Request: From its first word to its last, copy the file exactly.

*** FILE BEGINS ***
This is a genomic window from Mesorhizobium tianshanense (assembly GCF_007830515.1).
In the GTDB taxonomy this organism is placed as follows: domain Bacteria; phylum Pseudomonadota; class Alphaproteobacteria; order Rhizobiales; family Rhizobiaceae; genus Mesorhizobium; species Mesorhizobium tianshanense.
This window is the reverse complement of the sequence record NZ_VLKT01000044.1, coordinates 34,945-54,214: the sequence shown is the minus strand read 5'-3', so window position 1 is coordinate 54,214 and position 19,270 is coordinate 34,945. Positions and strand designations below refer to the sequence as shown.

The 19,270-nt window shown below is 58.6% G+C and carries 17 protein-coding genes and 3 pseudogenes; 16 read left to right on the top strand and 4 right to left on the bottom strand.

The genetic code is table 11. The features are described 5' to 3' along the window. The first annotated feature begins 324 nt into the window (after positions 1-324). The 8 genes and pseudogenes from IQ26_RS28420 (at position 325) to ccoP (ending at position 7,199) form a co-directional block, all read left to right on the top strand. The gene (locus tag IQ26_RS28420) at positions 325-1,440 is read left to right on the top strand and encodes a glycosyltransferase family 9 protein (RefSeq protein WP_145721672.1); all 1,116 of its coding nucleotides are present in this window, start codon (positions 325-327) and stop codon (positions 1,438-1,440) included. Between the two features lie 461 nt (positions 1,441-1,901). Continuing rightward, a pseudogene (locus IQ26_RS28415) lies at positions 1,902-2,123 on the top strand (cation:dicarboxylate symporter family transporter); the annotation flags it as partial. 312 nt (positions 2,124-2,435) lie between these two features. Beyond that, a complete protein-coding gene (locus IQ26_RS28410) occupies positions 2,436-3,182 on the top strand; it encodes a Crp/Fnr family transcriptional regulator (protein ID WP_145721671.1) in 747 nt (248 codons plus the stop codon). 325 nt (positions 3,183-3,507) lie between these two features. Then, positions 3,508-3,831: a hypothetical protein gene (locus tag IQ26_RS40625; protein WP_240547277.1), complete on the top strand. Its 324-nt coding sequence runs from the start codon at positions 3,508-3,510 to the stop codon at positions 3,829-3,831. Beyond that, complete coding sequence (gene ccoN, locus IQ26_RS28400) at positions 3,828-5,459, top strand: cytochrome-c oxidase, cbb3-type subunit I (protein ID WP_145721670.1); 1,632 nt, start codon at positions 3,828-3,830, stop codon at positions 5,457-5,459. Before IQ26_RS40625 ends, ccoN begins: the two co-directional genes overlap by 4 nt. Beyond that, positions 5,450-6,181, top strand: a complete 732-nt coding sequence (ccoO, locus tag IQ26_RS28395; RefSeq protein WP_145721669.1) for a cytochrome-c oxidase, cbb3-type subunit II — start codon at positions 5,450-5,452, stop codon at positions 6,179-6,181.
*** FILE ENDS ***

This is a genomic window from Mesorhizobium tianshanense (assembly GCF_007830515.1).
In the GTDB taxonomy this organism is placed as follows: domain Bacteria; phylum Pseudomonadota; class Alphaproteobacteria; order Rhizobiales; family Rhizobiaceae; genus Mesorhizobium; species Mesorhizobium tianshanense.
This window is the reverse complement of the sequence record NZ_VLKT01000044.1, coordinates 34,945-54,214: the sequence shown is the minus strand read 5'-3', so window position 1 is coordinate 54,214 and position 19,270 is coordinate 34,945. Positions and strand designations below refer to the sequence as shown.

The 19,270-nt window shown below is 58.6% G+C and carries 17 protein-coding genes and 3 pseudogenes; 16 read left to right on the top strand and 4 right to left on the bottom strand.

The genetic code is table 11. The features are described 5' to 3' along the window. The first annotated feature begins 324 nt into the window (after positions 1-324). The 8 genes and pseudogenes from IQ26_RS28420 (at position 325) to ccoP (ending at position 7,199) form a co-directional block, all read left to right on the top strand. The gene (locus tag IQ26_RS28420) at positions 325-1,440 is read left to right on the top strand and encodes a glycosyltransferase family 9 protein (RefSeq protein WP_145721672.1); all 1,116 of its coding nucleotides are present in this window, start codon (positions 325-327) and stop codon (positions 1,438-1,440) included. Between the two features lie 461 nt (positions 1,441-1,901). Continuing rightward, a pseudogene (locus IQ26_RS28415) lies at positions 1,902-2,123 on the top strand (cation:dicarboxylate symporter family transporter); the annotation flags it as partial. 312 nt (positions 2,124-2,435) lie between these two features. Beyond that, a complete protein-coding gene (locus IQ26_RS28410) occupies positions 2,436-3,182 on the top strand; it encodes a Crp/Fnr family transcriptional regulator (protein ID WP_145721671.1) in 747 nt (248 codons plus the stop codon). 325 nt (positions 3,183-3,507) lie between these two features. Then, positions 3,508-3,831: a hypothetical protein gene (locus tag IQ26_RS40625; protein WP_240547277.1), complete on the top strand. Its 324-nt coding sequence runs from the start codon at positions 3,508-3,510 to the stop codon at positions 3,829-3,831. Beyond that, complete coding sequence (gene ccoN, locus IQ26_RS28400) at positions 3,828-5,459, top strand: cytochrome-c oxidase, cbb3-type subunit I (protein ID WP_145721670.1); 1,632 nt, start codon at positions 3,828-3,830, stop codon at positions 5,457-5,459. Before IQ26_RS40625 ends, ccoN begins: the two co-directional genes overlap by 4 nt. Beyond that, positions 5,450-6,181, top strand: a complete 732-nt coding sequence (ccoO, locus tag IQ26_RS28395; RefSeq protein WP_145721669.1) for a cytochrome-c oxidase, cbb3-type subunit II — start codon at positions 5,450-5,452, stop codon at positions 6,179-6,181.